It is also the perfect way to hurt the local cake business in your area & tick off your fellow cakers who DO value their time and work.

If you read back through this site you will find many burned out cakers on many threads complaining about customers who do not value them.

As a business owner, when a customer tells me another caker has quoted an insanely low price I immediately question ingredients. I ask a customer point blank, if someone can charge walmart prices, do you think they are using QUALITY ingredients? Do you think it will taste good? A lightbulb moment happens & that pretty much ends every conversation about cheap cakers.

You may be using the highest quality ingredients and giving the impression that you are using cheap ingredients because of your pricing. Is that the impression you want your customers to have?

Decide if you are running a business or having a fun hobby that you want people to ohh and ahh over.

Join ICES and meet your fellow cakers. You may see things in a different light.

Sorry if it sounds harsh, but this particular topic is SOOOO annoying. Either you are in business or not. If you are in business, you would not set up costs below what they should be and expect to thrive.

Customers are pretty savvy to this kind of pricing and many will move on to the next 'new' caker as soon as you raise your pricing.

I am stepping off my soap box. icon_cry.gif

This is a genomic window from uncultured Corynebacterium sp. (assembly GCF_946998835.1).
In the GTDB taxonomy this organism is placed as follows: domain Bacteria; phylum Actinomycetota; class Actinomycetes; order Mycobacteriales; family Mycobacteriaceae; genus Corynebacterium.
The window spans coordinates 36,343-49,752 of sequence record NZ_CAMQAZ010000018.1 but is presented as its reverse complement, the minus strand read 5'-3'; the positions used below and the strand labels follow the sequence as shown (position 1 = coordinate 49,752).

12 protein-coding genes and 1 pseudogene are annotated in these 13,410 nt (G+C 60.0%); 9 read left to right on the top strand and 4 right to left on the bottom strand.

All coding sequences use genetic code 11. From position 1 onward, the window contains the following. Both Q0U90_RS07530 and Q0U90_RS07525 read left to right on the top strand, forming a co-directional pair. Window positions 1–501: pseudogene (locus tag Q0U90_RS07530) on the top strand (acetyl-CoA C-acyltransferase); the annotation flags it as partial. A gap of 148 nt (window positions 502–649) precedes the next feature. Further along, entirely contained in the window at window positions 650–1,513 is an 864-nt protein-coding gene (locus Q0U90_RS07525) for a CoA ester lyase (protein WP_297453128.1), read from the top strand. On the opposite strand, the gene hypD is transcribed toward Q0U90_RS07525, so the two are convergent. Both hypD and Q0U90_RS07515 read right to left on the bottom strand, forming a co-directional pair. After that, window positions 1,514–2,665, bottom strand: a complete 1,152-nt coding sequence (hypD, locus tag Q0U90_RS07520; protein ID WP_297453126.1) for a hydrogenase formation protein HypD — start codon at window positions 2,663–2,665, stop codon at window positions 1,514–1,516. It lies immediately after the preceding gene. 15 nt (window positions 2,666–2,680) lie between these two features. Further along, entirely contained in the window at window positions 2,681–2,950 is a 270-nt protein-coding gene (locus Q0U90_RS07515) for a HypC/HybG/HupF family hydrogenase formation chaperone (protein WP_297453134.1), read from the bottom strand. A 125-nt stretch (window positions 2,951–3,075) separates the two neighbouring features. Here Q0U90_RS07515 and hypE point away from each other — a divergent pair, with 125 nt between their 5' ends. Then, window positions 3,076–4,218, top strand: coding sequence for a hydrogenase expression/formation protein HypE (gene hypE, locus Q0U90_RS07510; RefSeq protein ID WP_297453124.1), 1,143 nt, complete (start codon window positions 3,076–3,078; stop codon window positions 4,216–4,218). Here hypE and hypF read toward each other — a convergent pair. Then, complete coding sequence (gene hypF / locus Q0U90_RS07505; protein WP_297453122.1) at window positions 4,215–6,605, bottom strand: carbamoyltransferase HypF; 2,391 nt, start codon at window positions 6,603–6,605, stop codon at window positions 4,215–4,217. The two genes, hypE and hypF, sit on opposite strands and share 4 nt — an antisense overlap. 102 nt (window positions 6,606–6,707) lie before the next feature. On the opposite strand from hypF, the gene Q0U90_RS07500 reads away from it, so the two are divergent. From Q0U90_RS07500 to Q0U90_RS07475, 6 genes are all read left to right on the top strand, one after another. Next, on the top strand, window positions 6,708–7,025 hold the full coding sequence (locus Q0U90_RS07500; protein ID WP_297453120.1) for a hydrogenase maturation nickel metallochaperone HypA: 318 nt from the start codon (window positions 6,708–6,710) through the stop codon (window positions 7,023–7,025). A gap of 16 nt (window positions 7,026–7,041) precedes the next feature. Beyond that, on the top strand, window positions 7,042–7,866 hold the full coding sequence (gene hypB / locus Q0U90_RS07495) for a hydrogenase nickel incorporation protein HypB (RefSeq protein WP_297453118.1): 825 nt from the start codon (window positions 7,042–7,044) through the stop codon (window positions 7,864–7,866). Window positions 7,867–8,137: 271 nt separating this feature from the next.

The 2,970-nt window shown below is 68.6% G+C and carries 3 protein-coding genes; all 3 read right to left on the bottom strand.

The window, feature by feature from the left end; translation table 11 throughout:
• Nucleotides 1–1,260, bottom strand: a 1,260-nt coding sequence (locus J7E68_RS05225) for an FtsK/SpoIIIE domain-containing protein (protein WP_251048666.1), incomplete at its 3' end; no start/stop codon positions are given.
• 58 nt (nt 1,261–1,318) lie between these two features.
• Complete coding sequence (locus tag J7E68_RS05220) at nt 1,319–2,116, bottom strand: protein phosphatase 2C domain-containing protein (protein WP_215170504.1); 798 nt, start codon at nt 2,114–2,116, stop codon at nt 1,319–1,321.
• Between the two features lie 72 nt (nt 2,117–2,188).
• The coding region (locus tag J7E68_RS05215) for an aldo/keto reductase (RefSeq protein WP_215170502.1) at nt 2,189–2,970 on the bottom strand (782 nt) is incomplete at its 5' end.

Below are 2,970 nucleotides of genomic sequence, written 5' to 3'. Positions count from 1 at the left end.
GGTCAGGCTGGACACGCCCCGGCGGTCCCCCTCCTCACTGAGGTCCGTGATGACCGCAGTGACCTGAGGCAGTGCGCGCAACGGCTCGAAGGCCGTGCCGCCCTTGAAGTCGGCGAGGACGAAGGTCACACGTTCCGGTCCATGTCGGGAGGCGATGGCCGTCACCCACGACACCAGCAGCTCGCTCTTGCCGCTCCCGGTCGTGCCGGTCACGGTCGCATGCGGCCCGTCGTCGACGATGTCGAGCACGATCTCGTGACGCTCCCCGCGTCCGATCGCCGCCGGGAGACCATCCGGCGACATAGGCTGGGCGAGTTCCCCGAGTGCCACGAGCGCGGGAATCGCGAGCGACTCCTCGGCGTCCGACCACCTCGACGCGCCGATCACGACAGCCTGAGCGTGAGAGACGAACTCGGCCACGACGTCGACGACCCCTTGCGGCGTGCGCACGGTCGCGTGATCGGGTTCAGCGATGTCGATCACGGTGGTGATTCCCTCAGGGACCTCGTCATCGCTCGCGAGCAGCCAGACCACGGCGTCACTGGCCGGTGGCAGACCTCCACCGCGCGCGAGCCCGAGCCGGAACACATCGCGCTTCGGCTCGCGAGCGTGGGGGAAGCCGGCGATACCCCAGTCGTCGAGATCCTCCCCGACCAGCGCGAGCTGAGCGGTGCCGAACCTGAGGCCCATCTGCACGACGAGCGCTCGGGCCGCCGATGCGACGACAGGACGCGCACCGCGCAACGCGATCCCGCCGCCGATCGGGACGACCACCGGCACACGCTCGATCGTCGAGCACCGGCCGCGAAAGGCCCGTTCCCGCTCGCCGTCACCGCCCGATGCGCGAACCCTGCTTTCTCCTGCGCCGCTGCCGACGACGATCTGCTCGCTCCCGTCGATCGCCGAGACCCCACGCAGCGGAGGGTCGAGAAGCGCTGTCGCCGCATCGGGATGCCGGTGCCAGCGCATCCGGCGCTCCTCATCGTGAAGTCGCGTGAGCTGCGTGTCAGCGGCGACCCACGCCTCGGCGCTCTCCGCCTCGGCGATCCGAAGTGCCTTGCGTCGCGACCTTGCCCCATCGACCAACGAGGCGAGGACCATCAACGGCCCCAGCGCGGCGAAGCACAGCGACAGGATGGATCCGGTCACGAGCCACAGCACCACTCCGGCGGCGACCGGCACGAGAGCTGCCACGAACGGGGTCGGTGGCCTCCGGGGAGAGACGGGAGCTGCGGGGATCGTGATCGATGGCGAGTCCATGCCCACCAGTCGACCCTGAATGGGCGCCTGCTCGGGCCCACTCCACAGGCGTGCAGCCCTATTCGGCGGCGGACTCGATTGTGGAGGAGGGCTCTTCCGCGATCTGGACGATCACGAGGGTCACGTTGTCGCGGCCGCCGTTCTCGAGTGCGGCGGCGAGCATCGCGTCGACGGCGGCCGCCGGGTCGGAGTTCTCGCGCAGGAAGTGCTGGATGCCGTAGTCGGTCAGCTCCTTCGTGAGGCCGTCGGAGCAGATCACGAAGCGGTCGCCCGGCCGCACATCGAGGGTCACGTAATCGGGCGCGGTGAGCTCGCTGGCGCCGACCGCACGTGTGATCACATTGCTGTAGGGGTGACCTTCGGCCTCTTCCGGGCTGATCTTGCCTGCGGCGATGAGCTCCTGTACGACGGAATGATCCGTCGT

boomerangbaker Posted 25 Aug 2011 , 9:42pm
post #6 of 19

I started out low ( $3 per serving is low for my area) and learned my lesson the hard way.
It's been a chore to raise my prices,I am now at a base price of $5-6 per serving but that took 3 years to get there, where I should of started out that high.

Start high or at least what you are worth, don't worry about trying to go low just to get customers, trust me you don't want the kind of customers who only shop according to lowest price.

cakestyles Posted 25 Aug 2011 , 10:39pm
post #7 of 19

I agree, don't train your clients to expect cheap prices from you.

It will be extremely difficult for you to raise your prices and keep the client base you've built because those clients will not want to pay higher prices for the same product they've been paying so little for.

Start out pricing at fair market value, don't undercut other bakers in your area and value your work and your time.

Do not work for free.